The Earth lay far below. From my position here, five thousand kilometers above the surface, I could see the entire curve of the sphere. Dawn was breaking along the Andes mountains, which lay directly below me, and along the eastern coast of North America. I could see the great whirl of a storm spinning across the Atlantic and the African coast far beyond.
I stood for a long time, drinking in the view. I could see the shaft of the tower vanishing into the distance below, its navigation hazard lights still blinking in warning for aircraft which no longer flew the skies. There was no sign of movement, though I could see some faint lights near what was probably the western coast of North America. Whether they were towns or just fires I could not tell.
I turned around. Without the glare of the sun directly in my eyes the stars were clearly visible over the far, darkened rim of the planet. I could see the faint line of the Asian tower rising above it, extending beyond the shadow of the Earth into the sunlit void beyond.
I realized that the autom had come up beside me and was offering a drink. I took it and thanked it then ignored it as it started telling me of services and facilities which no longer existed. I wondered if it had the capability of wondering why no one ever came up the lifts anymore, why it had waited here through the decades for a guest to serve and to welcome to its domain.
I looked down again and wondered how few, if any of the people left there still cared about the towers and the lifts and the automs and sentients which still ran them. They could look up and see the bright lines of the towers extending into the void above Asia and the Americas, but did they think any more of them than they did the Sun or the Moon or the bright points of the stars or the planets or the fading lights of the satellites?
Long ago someone had said that the meek would inherit the Earth. And so the bold had built the ships that took them into the skies and then the towers and then the great ships that took them beyond the skies to the infinite skies beyond. Then the meek left behind had decided that Man was not fit to travel the skies and so had tried to destroy the towers. The African tower had fallen, and in its collapse had done such great damage to the cities of Africa and southern Asia that they had realized that some things were better ignored than destroyed. And so they simply destroyed the lifts of the two remaining towers and had returned to the Earth they had inherited. They decided that Man was better off as just another animal on the planet and had turned their backs on the towers and what they represented.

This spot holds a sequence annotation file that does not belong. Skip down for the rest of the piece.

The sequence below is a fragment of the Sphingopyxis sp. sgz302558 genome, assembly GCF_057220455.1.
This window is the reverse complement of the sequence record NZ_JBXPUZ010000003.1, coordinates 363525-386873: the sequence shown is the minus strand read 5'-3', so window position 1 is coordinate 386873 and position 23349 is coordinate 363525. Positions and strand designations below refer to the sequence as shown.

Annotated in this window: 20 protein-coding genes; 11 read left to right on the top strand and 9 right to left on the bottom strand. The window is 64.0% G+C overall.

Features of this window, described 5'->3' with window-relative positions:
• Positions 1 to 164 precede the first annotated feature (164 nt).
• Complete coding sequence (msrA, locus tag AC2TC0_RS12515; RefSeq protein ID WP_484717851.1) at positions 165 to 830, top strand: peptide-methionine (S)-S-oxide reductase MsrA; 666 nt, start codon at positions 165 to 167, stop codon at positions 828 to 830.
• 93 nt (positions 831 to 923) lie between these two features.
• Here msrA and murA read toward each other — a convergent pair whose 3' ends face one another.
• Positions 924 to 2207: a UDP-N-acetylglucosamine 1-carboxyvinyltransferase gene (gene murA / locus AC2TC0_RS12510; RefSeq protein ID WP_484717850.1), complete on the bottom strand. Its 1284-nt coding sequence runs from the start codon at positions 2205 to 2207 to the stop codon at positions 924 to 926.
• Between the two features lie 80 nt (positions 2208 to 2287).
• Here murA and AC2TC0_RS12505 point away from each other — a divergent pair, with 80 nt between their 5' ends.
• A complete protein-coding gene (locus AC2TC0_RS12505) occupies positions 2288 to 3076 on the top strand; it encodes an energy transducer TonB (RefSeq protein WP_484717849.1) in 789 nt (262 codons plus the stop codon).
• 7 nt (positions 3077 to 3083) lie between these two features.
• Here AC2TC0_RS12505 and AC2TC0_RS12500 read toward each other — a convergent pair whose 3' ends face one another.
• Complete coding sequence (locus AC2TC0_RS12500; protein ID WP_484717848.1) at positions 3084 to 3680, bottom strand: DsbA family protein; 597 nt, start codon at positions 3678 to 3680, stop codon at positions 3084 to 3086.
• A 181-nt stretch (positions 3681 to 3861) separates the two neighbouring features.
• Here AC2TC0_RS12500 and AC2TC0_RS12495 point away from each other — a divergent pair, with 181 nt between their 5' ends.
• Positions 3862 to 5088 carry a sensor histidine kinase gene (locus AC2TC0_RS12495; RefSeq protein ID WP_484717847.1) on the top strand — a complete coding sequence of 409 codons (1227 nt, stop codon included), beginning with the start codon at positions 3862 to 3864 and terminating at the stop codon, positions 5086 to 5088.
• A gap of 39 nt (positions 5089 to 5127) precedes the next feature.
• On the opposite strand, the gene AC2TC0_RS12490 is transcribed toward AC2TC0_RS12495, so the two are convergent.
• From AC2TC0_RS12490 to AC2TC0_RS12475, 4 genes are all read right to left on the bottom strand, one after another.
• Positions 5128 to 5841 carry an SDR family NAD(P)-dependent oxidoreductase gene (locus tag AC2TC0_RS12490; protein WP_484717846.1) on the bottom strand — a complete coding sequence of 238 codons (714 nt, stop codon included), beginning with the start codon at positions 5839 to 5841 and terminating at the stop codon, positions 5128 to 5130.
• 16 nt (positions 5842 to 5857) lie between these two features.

But not everyone. Some of us heard the old stories and knew what the towers represented and where they led. And if the great lifts were no longer functional then we would use them in the oldest, most traditional way of mankind. By climbing from the mud.
I looked up and saw the tower continuing above me, narrowing towards a vanishing point far above. It had taken me years but I had reached this point. Far above me, another thirty thousands of kilometers overhead, was the great dock where the ships had come and gone to and from the stars. If any of the ships still came here, then that is where they would be.
The autom fell silent as I walked away back towards the central cluster of shafts and rooms. The third door I opened revealed a sloping corridor, spiraling upwards around the lift shaft. I didn’t know how far it would go but it was a good start.
I looked once more around the level then stepped into the corridor and resumed my climb.